@calm.com we have developed pipelines as shared libraries for our CI/CD which has increased developer velocity and reduced DevOps shoulder taps.
Jenkins pipelines are not new and they have become a staple for many teams that use Jenkins for their CI/CD needs. Today we are going to discuss how we @calm use predefined pipelines that complete the expected tasks based on input from local config for our continuous integration and deployment needs across different repositories.
Motivation behind this
- Increase development velocity by providing templates for builds and deployments.
- Reduce variation in how different code bases are released to production.
- Centralized and versioned pipelines for use across engineering.
- Improvements made in one location can help everyone.
- Customize pipeline steps based on input from a local configuration.
- Reduce time to production.
- Reduce shoulder taps for DevOps
We store all our pipeline and module code for Jenkins in one repository. This repository contains all the shared libraries and pipelines that we have developed for our CI and CD needs. The repository follows the structure of Jenkins Shared Libraries.
Structure of Jenkins Shared Library repository
(root)+- src # Groovy source files
| +- calm_one.groovy # one pipeline
| +- calm_two.groovy # second pipeline
| +- get_config.groovy # reads local configuration files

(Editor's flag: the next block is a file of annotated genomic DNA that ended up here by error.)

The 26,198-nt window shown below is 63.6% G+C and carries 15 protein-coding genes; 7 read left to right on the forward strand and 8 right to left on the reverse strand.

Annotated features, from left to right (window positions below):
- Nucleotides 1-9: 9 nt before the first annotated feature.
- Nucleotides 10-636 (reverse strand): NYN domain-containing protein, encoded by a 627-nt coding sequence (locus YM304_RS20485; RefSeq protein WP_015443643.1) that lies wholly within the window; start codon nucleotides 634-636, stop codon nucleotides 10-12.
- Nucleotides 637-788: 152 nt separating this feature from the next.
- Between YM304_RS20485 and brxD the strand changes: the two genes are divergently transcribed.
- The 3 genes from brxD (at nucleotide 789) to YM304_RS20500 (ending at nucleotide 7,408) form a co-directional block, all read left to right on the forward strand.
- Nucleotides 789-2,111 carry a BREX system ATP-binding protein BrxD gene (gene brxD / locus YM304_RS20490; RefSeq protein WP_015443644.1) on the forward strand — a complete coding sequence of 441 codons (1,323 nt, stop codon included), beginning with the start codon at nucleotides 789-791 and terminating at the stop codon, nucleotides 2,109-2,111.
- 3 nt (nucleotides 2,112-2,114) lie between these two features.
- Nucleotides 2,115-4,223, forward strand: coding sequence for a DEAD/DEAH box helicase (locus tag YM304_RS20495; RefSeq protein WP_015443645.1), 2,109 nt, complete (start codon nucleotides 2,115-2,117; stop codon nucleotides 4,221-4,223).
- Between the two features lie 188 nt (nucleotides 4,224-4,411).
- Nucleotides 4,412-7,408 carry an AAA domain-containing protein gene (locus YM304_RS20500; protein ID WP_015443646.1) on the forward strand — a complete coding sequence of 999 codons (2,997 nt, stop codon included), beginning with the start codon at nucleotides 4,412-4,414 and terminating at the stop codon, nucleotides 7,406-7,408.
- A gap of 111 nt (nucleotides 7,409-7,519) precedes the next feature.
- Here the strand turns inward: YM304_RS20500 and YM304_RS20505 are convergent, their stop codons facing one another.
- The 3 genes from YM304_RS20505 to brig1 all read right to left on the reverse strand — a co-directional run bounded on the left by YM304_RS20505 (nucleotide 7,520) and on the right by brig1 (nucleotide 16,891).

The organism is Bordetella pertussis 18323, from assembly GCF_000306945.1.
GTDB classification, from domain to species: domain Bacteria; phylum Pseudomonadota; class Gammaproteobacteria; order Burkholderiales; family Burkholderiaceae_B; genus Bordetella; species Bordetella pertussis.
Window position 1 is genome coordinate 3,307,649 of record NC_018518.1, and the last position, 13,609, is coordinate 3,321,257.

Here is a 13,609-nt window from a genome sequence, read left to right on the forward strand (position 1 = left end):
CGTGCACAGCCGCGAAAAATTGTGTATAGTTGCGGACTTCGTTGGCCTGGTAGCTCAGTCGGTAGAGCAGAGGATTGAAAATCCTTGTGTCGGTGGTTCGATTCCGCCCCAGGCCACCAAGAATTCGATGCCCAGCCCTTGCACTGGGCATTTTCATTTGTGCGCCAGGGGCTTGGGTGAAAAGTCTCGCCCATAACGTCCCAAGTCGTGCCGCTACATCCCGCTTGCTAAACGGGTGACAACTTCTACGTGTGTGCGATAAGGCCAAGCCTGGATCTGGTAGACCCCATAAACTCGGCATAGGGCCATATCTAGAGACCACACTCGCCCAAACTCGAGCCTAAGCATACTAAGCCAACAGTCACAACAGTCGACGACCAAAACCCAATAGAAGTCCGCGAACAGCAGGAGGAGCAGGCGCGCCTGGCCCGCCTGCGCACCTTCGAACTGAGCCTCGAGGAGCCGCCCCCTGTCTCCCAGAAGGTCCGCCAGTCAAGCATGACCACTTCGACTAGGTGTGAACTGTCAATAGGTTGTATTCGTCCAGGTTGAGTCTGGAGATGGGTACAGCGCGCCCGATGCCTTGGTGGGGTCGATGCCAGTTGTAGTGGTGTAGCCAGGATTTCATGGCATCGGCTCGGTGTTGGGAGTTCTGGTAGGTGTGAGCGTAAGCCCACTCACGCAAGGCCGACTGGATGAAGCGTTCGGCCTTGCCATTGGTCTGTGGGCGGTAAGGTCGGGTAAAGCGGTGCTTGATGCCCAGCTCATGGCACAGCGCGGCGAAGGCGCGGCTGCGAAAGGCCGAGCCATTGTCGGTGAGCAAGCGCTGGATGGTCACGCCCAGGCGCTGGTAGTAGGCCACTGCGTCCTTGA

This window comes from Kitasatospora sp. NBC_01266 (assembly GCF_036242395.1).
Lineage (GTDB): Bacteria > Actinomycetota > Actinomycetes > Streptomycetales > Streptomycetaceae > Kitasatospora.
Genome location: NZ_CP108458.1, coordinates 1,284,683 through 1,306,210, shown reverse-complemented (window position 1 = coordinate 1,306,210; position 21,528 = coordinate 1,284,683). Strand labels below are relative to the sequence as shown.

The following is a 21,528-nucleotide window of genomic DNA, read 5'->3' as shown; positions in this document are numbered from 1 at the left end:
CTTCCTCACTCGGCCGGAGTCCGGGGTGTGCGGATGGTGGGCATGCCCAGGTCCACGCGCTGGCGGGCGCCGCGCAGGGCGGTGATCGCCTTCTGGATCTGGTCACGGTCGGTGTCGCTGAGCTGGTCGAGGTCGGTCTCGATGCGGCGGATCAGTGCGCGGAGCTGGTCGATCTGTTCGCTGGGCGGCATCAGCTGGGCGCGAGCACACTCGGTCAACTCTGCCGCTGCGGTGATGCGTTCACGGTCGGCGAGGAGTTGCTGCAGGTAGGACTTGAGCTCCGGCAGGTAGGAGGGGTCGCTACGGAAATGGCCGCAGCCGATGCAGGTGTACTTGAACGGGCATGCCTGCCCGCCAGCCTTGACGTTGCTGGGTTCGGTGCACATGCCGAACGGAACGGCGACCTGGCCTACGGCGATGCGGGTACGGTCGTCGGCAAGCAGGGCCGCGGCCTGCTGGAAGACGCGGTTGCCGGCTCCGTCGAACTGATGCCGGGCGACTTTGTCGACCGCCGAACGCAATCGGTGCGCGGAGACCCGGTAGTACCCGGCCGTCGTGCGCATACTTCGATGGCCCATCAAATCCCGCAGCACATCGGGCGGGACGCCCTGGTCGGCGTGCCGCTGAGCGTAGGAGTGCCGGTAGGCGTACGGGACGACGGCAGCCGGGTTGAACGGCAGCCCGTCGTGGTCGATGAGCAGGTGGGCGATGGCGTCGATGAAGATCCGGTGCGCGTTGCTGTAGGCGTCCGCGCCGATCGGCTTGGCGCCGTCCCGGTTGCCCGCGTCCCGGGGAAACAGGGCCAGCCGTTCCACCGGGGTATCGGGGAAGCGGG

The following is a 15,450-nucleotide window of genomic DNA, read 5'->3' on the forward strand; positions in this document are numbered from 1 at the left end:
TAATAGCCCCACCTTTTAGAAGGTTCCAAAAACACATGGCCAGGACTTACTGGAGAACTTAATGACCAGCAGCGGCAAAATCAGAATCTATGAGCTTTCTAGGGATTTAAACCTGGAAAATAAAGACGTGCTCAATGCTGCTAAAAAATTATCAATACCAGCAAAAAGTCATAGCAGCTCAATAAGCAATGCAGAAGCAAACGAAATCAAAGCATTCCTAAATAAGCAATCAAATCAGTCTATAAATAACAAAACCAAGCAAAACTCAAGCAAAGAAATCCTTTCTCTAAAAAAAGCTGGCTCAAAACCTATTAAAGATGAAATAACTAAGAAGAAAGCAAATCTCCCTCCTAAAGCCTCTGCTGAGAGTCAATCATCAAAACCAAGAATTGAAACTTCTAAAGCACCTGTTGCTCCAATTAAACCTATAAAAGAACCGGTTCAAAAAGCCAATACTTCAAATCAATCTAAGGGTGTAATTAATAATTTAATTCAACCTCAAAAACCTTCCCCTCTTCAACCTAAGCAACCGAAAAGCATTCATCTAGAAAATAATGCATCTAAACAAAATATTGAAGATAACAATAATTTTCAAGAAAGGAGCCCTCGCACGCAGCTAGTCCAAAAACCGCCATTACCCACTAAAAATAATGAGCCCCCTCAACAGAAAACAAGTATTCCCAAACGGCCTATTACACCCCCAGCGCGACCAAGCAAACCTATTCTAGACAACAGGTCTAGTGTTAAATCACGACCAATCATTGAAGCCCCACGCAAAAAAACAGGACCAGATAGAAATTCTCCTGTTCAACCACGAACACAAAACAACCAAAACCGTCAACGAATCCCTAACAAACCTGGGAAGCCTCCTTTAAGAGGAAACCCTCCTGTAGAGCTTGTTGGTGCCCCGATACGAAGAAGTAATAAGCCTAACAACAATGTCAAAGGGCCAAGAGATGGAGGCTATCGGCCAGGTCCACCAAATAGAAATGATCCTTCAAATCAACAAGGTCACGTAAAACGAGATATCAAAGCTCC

| +- build.groovy # groovy var builds
| +- deploy.groovy # groovy for deploys
Each of the pipelines is
- Independent of each other
- Pipelines call other vars from the Jenkins shared library repo
- Each pipeline provides customization on different steps based on the local config file
The service repository contains two files
parallel_groups: 20…and many other options…
which are defined in template Jenkinsfile.yaml file.
When a new repository is created, developers can place these two files in the repository and Jenkins will automatically scan our GitHub organization for any new repository with Jenkinsfile and automatically start building the code as well as deploy to appropriate environments.
Developers also have an opportunity to lock down which Jenkins library version they want to use by locking the version of the Jenkins shared library repository
This approach has allowed us to scale quickly and increased developer velocity and reduced DevOps shoulder taps. If you have any other ideas on top of this we’d love to hear from you!
@calm our mission is to make the world happier and healthier and DevOps is always trying to do the same internally for our developers by making an ecosystem where they can use our self-service tools to accomplish their tasks.